Resource Information on Immunizations
Phnom Penh and Siem Reap, Cambodia
The information of this document has been revised by our Lay Missioners in Cambodia, who helped me getting all the necessary information about the immunizations choices as you prepare to travel to Cambodia. It is also updated with the current information on the CDC website: https://wwwnc.cdc.gov/travel/destinations/traveler/none/cambodia.
Here we emphasize that each participant needs to make this choice under the advisement of his or her own physician. We simply provide this sheet as a resource to you and your doctor as you make your decision.
Where We’ll Be in Cambodia.
In order to make the best decision about immunizations, you’ll need to know where in Cambodia we plan to go. We’ll be spending most of our time in Phnom Penh and two full days in Siem Reap.
You are going to have a wonderful experience! Please do not let rumors of extremely rare diseases haunt you. Healthy American travelers like you may pick-up what is called “travelers diarrhea”, uncomfortable yes, but it is not dangerous. There is no special immunization against this hazard. Bring along Imodium and Pepto Bismol, drink bottled water (will be provided), rest, and let your own immune system do the rest. Very important don’t ask for ice in your beverages. Prevention is your best weapon. Just follow the guidelines regarding what you put into your mouth, wash hands frequently with soap (bring a liquid antibacterial soap).
The CDC (Center for Disease Control) has some immunization recommendations for your specific Cambodia experience:
Recommended Vaccinations and Preventive Medications (as appropriate for ages)
Discuss your travel plans and personal health with a health-care provider to determine which vaccines you will need. See your doctor at least 4 weeks before your trip to allow time for immunizations to take effect. All the following recommendations are to help keep you healthy.
- Routine. RECOMMENDED if you are not up-to-date with routine shots, such as measles/mumps/rubella (MMR) vaccine, diphtheria/pertussis/tetanus (DPT) vaccine, poliovirus vaccine, etc.
- Flu shot. RECOMMENDED to prevent getting flu on the airplane due to the international transmission and near-global occurrence.
- Hepatitis A or immune globulin (IG). RECOMMENDED. Recommended because you can get hepatitis A through contaminated food or water in Cambodia, regardless of where you are eating or staying.
- Typhoid vaccine. RECOMMENDED. Recommended because you can get typhoid through contaminated food or water in Cambodia. CDC recommends this vaccine for most travelers, especially if you are visiting smaller cities or rural areas, or if you are an adventurous eater.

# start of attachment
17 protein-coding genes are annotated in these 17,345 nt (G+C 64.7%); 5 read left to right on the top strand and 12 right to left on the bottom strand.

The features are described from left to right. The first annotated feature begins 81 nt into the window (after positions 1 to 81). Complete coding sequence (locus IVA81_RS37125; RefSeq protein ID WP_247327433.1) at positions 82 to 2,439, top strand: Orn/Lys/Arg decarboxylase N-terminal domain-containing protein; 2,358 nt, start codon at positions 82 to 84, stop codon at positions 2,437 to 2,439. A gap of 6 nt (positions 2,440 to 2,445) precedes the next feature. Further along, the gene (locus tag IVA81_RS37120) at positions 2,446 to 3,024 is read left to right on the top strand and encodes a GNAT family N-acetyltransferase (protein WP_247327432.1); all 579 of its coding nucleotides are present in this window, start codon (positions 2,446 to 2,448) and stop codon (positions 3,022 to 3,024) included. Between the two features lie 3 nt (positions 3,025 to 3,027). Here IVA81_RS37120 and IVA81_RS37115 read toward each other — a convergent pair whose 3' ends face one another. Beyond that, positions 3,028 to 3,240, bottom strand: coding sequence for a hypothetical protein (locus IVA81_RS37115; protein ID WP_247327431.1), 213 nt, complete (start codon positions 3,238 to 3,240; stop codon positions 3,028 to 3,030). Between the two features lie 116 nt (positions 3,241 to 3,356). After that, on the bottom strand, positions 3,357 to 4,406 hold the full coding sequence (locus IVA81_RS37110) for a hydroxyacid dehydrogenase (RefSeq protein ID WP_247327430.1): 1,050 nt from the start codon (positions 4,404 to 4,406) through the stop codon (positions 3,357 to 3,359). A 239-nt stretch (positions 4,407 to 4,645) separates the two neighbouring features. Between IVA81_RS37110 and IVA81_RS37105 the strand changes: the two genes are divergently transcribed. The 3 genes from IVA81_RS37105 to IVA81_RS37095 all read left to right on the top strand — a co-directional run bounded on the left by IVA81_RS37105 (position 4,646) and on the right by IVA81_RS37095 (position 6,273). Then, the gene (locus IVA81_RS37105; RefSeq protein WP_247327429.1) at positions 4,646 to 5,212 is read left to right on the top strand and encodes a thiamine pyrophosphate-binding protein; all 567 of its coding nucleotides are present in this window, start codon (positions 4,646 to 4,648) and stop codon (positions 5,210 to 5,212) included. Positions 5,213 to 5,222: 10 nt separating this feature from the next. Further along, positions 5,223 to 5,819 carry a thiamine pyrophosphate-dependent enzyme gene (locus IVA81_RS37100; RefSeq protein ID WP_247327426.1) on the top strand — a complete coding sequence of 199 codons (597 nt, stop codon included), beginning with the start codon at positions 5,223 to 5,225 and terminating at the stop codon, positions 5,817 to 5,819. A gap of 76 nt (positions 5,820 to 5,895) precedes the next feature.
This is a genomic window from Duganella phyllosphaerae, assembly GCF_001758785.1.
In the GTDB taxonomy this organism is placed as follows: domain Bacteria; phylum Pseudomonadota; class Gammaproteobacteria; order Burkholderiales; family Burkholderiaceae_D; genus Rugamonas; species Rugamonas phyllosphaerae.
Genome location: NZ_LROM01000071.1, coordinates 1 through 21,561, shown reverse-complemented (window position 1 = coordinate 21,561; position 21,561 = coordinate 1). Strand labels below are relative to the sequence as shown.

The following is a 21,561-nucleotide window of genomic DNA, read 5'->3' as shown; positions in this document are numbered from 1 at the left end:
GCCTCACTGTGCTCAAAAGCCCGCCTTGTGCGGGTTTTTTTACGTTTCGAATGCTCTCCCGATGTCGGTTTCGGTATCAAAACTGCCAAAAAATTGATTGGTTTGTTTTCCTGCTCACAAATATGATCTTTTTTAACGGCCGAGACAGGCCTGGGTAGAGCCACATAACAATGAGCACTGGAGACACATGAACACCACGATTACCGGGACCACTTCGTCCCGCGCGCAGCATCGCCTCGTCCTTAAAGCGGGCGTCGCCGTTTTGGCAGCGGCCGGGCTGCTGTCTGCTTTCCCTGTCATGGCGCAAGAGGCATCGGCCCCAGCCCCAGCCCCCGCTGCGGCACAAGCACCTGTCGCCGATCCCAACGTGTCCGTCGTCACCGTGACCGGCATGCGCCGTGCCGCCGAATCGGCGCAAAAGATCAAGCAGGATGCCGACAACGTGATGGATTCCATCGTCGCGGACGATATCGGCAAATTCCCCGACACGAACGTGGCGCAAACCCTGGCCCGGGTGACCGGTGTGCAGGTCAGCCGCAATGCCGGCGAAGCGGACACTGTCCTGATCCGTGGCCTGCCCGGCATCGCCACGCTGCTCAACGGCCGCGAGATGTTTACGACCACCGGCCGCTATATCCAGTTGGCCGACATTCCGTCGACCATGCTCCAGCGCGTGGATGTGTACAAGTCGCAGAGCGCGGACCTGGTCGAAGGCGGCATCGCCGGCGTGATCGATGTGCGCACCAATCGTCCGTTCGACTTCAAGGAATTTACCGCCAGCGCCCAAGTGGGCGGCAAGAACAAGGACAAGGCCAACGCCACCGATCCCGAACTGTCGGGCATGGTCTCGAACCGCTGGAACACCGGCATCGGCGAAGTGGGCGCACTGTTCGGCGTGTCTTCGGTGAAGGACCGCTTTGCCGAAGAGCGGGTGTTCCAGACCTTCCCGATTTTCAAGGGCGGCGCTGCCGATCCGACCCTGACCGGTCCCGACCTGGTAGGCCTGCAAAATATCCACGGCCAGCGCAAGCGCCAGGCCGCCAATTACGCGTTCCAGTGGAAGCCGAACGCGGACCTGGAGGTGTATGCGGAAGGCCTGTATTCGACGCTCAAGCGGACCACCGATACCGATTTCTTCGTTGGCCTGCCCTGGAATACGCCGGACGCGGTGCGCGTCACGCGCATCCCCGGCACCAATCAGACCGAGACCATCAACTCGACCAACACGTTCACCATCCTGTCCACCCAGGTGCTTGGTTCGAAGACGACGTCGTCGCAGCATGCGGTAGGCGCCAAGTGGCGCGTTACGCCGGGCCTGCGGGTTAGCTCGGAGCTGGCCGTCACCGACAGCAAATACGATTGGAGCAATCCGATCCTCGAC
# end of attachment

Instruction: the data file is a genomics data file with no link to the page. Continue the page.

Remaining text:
- Dengue fever, Malaria and Zika. Only dengue is more prevalent and there is no vaccine, only prevention. Bring a good insect repellent containing DEET and use it constantly.
- Japanese Encephalitis we want to mention this but it will not apply in your case because it is needed only if trip will last more than a month. Your doctor can help you decide if this vaccine is right for you based on your travel plans.
- Rabies can be found in dogs, bats, and other mammals in Cambodia, but it is recommended for many outdoor activities, which we will not have and we don’t have any history of anyone missioner or FAB participant been bitten in Cambodia. You can consult further with your doctor and CDC.
Each person needs to become informed and make a choice about which immunizations to take. How does one make these choices? Participants approach the issue from a range of philosophies. Some will want to take every possible immunization. Others will prefer the minimum. It’s up to you. I hope this info helps you.
What You Need To Bring With You
- Insect repellent containing DEET.
- Sunblock, sunglasses, and a hat for protection from harmful effects of UV sun rays.
- Prescription medications: make sure you have enough to last during your trip, as well as a copy of the prescription(s) or letter from your health-care provider on office stationery explaining that the medication has been prescribed for you.
- Always carry medications in their original containers, in your carry-on luggage.
- Be sure to bring along over-the-counter antidiarrheal medication (e.g., bismuth subsalicylate, loperamide) to self-treat moderate diarrhea.
- Bring hand sanitizer in case we are in a place without soap or water.
January 10, 2017